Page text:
FIFA secretary says there is still a lot of work to do on the stadium and on transportation before the 2013 Confederations Cup and the 2014 World Cup begin.
SAO PAULO — FIFA leaders believe there's still a lot left to be done in Brazil to successfully stage the 2013 Confederations Cup and the 2014 World Cup.
"There is a lot of work in the stadiums and a lot of work in urban mobility and the different infrastructure work," FIFA Secretary General Jerome Valcke said Wednesday. "Yeah, we have plenty of work to do, but we will have what we need to organize the World Cup in the best environment."
Valcke's comments came after a board meeting of the local World Cup organizing committee and FIFA's final tour of the World Cup host cities this year. The draw of the Confederations Cup is Saturday in Sao Paulo.
Valcke said 2013 will be a crucial year with Brazil hosting the warm-up competition in June.
"We are confident and 2013 is definitely a key year with the lessons of the Confederations Cup. We will see what we have to adapt and what we need to do in the remaining six World Cup stadiums," he said. "We have a number of things to work on between now and April. We are now in the process of moving into the details, we are not talking about infrastructure in the highest level."
Ronaldo, a member of the local organizing committee, said Brazil will host "an excellent World Cup."
"We don't have to talk about the stadiums any more, we know they will be ready," Ronaldo said. "It's time to start working about the details. We know the World Cup will happen and that the stadium will be wonderful."
Valcke praised the level of understanding reached between FIFA and the Brazilian government. FIFA and the Brazilian government have been trying to show unity as the deadlines become tighter.
"The Brazilian government has been working very hard," Brazil Sports Minister Aldo Rebelo said. "We know there are a lot of challenges, we know there is a lot of work ahead, but there is a lot of dedication."
Valcke said FIFA has authorized Brazil to use the Maracana and the Belo Horizonte stadiums in exhibitions next June. The secretary general was upset this week after the Rio de Janeiro government publicly announced the Maracana would host a match between Brazil and England even though the venue would be under FIFA's control at the time. Brazil is expected to play France on June 9 in Belo Horizonte.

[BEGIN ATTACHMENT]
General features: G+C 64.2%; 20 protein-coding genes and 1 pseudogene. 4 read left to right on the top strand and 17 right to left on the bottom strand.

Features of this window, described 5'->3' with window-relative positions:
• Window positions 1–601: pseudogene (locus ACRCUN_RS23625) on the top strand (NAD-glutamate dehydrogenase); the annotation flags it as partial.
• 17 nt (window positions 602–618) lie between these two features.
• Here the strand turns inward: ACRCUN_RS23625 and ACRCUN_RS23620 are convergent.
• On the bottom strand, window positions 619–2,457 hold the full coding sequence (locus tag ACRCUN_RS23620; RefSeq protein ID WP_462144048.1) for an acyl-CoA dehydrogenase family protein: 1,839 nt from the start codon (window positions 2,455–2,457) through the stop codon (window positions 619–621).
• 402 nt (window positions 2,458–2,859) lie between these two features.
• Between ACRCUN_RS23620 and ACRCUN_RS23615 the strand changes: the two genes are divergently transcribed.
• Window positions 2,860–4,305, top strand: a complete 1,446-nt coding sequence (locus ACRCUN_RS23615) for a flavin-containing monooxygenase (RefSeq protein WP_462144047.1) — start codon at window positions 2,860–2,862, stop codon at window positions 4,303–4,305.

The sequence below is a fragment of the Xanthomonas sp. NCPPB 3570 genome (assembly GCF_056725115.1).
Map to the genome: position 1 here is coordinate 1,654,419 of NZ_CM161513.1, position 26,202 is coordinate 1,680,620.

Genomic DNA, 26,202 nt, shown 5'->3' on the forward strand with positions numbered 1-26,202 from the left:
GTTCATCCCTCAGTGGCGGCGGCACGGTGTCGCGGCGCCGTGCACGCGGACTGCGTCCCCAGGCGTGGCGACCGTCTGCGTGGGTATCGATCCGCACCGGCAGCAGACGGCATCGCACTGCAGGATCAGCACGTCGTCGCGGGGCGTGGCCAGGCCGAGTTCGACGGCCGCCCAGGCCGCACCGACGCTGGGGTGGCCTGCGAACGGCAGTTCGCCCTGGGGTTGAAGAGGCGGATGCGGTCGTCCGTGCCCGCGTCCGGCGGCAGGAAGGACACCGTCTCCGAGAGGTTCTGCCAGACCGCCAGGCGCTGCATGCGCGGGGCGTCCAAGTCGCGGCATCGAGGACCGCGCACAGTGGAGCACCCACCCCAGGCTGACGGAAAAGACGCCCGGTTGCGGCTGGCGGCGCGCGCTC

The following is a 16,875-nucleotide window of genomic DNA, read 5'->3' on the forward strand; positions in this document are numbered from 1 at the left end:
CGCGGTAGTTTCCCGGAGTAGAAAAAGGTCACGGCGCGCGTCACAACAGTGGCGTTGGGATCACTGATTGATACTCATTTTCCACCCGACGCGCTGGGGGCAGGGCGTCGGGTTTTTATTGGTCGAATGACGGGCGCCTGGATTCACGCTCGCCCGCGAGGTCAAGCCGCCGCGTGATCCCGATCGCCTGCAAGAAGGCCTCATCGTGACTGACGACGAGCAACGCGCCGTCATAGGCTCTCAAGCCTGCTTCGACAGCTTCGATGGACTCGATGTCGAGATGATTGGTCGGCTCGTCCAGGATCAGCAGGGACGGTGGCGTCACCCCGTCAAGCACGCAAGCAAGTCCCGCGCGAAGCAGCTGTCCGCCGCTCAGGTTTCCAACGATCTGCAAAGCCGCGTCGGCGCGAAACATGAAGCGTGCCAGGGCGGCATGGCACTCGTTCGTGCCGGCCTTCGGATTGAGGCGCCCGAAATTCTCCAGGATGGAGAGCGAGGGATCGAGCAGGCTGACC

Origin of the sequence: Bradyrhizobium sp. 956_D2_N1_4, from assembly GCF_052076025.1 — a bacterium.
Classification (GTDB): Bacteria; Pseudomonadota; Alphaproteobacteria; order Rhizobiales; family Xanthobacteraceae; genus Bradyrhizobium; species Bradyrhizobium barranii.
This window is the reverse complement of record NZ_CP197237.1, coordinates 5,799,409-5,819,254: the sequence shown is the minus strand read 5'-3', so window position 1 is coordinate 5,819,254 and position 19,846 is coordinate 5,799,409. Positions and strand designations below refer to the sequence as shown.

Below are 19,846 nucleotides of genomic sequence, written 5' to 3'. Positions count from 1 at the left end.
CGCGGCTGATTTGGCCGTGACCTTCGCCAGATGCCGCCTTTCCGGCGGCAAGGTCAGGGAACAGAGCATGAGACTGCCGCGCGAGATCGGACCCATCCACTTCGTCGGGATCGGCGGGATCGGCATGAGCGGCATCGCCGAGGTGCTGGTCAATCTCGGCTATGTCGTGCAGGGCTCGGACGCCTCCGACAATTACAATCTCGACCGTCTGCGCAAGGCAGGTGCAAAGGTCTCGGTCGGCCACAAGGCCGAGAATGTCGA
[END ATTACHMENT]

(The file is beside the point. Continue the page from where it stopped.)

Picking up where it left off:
The local organizing committee said more than 120,000 tickets have been sold for the Confederations Cup.
Valcke said FIFA was giving Brazil 50,000 free World Cup tickets to be distributed to Indigenous Brazilian and members of social programs aimed at the poorer population.
Earlier Wednesday, Valcke and Ronaldo took an urban train to Itaquera stadium, site of the opening match of the World Cup. Valcke said he liked the work done at the venue, which is nearly 60 percent ready.
Valcke also praised the work done in the southern city of Curitiba on Tuesday and at Rio de Janeiro's Maracana, which will host the final of both the Confederations Cup and the World Cup.
FIFA leaders arrived during a tense week in Brazilian soccer. A local member of FIFA's executive committee, Marco Polo del Nero, had his home raided in a police operation targeting financial crimes.
Del Nero has not been charged and denied any wrongdoing, saying the raid was related to an investigation on a company he hired for a personal business transaction.
On Thursday, the federation will announce the new Brazil coach, widely expected to be 2002 World Cup-winning coach Luiz Felipe Scolari.
The announcement of Scolari would give Brazil a representative in the Confederations Cup draw, when the team will find out who it will play in the opener.